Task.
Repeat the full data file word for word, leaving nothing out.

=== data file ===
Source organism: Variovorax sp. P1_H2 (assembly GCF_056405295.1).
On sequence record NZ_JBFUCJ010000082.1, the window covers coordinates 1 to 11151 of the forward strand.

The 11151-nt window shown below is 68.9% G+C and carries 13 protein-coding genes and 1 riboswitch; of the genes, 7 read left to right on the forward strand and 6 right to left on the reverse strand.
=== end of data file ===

Source organism: Variovorax sp. P1_H2 (assembly GCF_056405295.1).
On sequence record NZ_JBFUCJ010000082.1, the window covers coordinates 1 to 11151 of the forward strand.

The 11151-nt window shown below is 68.9% G+C and carries 13 protein-coding genes and 1 riboswitch; of the genes, 7 read left to right on the forward strand and 6 right to left on the reverse strand.